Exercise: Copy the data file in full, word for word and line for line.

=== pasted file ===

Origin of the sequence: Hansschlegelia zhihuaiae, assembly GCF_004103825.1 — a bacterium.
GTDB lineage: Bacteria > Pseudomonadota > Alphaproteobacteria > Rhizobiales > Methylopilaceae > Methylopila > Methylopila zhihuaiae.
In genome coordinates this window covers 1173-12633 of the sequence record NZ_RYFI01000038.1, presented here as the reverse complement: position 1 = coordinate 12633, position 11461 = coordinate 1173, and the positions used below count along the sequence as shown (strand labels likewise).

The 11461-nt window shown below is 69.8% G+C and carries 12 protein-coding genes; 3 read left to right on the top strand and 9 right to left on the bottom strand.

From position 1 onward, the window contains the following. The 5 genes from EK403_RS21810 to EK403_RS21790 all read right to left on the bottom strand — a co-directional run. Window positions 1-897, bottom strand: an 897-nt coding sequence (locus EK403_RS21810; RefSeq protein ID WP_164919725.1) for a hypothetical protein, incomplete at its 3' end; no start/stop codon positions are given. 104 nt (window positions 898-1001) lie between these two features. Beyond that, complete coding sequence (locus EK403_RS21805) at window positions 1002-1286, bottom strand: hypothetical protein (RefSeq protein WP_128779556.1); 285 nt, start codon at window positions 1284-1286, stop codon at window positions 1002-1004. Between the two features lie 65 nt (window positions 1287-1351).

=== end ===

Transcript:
Origin of the sequence: Hansschlegelia zhihuaiae, assembly GCF_004103825.1 — a bacterium.
GTDB lineage: Bacteria > Pseudomonadota > Alphaproteobacteria > Rhizobiales > Methylopilaceae > Methylopila > Methylopila zhihuaiae.
In genome coordinates this window covers 1173-12633 of the sequence record NZ_RYFI01000038.1, presented here as the reverse complement: position 1 = coordinate 12633, position 11461 = coordinate 1173, and the positions used below count along the sequence as shown (strand labels likewise).

The 11461-nt window shown below is 69.8% G+C and carries 12 protein-coding genes; 3 read left to right on the top strand and 9 right to left on the bottom strand.

From position 1 onward, the window contains the following. The 5 genes from EK403_RS21810 to EK403_RS21790 all read right to left on the bottom strand — a co-directional run. Window positions 1-897, bottom strand: an 897-nt coding sequence (locus EK403_RS21810; RefSeq protein ID WP_164919725.1) for a hypothetical protein, incomplete at its 3' end; no start/stop codon positions are given. 104 nt (window positions 898-1001) lie between these two features. Beyond that, complete coding sequence (locus EK403_RS21805) at window positions 1002-1286, bottom strand: hypothetical protein (RefSeq protein WP_128779556.1); 285 nt, start codon at window positions 1284-1286, stop codon at window positions 1002-1004. Between the two features lie 65 nt (window positions 1287-1351).